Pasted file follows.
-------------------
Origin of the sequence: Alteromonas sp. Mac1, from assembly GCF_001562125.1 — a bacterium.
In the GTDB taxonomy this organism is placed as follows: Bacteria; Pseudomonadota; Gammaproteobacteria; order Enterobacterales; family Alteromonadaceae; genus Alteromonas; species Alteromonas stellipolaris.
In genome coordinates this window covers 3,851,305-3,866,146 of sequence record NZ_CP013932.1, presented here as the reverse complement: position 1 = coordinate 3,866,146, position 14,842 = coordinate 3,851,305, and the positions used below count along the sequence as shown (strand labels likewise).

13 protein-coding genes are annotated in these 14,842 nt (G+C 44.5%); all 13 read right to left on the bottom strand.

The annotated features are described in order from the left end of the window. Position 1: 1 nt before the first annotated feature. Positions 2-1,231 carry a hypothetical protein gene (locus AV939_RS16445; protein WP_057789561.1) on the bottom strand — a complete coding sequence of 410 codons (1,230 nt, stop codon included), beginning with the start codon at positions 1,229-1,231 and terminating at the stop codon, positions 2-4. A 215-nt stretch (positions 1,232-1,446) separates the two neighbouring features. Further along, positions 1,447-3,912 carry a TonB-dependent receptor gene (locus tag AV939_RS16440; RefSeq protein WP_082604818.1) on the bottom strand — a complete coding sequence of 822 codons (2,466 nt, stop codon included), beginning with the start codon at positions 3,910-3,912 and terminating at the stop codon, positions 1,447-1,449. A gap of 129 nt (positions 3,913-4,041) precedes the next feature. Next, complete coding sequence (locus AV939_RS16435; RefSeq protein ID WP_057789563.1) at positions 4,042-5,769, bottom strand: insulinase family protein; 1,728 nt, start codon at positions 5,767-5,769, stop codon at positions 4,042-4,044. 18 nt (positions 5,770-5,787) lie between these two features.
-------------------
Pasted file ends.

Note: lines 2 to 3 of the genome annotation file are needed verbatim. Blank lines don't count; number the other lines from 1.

In the GTDB taxonomy this organism is placed as follows: Bacteria; Pseudomonadota; Gammaproteobacteria; order Enterobacterales; family Alteromonadaceae; genus Alteromonas; species Alteromonas stellipolaris.
In genome coordinates this window covers 3,851,305-3,866,146 of sequence record NZ_CP013932.1, presented here as the reverse complement: position 1 = coordinate 3,866,146, position 14,842 = coordinate 3,851,305, and the positions used below count along the sequence as shown (strand labels likewise).